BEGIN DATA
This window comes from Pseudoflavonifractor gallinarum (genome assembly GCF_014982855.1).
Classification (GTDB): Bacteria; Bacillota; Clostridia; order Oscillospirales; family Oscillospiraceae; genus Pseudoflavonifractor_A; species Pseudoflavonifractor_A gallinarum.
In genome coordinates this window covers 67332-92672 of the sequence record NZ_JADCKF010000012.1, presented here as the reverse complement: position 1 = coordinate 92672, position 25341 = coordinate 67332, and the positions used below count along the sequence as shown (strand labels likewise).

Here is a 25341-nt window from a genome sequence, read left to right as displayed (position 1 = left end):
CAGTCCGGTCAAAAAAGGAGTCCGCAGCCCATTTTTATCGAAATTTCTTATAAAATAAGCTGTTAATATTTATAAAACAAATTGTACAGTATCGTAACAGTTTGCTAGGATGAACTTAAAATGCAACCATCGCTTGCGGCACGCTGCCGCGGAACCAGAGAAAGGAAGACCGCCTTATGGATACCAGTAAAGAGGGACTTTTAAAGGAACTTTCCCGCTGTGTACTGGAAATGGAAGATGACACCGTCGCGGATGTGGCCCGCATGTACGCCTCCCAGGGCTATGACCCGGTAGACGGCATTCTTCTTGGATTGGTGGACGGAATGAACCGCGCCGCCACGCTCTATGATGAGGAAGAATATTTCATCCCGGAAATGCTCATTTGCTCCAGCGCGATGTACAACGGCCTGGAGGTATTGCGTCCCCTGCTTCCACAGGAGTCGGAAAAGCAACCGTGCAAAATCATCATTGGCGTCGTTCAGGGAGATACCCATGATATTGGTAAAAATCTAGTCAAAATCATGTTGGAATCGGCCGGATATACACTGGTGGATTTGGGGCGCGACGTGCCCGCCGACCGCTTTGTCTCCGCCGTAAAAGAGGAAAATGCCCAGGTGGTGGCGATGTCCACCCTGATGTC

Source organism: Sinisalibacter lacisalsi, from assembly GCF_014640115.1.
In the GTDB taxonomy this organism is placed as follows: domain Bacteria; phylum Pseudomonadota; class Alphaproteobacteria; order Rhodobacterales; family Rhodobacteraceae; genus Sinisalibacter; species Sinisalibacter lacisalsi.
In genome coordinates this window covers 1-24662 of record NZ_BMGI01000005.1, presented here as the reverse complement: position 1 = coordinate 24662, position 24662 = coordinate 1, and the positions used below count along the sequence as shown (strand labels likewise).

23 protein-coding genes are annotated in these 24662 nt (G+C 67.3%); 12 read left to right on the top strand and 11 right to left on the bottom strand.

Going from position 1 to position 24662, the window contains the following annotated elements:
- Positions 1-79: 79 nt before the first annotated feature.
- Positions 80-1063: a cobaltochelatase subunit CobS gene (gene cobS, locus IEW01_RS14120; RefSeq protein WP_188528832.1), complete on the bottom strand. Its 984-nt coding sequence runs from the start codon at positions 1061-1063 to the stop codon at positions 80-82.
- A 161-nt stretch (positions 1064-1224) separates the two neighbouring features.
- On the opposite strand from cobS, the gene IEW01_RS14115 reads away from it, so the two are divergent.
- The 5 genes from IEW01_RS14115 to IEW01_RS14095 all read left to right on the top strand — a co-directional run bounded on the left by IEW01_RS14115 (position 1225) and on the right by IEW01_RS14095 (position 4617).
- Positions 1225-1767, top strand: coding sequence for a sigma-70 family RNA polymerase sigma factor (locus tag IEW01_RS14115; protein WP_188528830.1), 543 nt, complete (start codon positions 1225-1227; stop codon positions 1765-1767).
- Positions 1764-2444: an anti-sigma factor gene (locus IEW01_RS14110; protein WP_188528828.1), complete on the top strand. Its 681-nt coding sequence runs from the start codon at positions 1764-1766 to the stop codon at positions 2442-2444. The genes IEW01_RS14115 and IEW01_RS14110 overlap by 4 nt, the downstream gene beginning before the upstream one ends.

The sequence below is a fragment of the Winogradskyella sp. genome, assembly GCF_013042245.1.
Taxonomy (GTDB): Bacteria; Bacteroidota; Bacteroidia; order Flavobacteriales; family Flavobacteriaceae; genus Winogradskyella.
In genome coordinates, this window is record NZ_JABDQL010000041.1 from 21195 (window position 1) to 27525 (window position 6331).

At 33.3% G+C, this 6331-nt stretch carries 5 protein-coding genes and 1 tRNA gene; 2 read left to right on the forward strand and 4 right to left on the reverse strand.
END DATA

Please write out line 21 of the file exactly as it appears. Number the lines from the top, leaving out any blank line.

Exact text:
At 33.3% G+C, this 6331-nt stretch carries 5 protein-coding genes and 1 tRNA gene; 2 read left to right on the forward strand and 4 right to left on the reverse strand.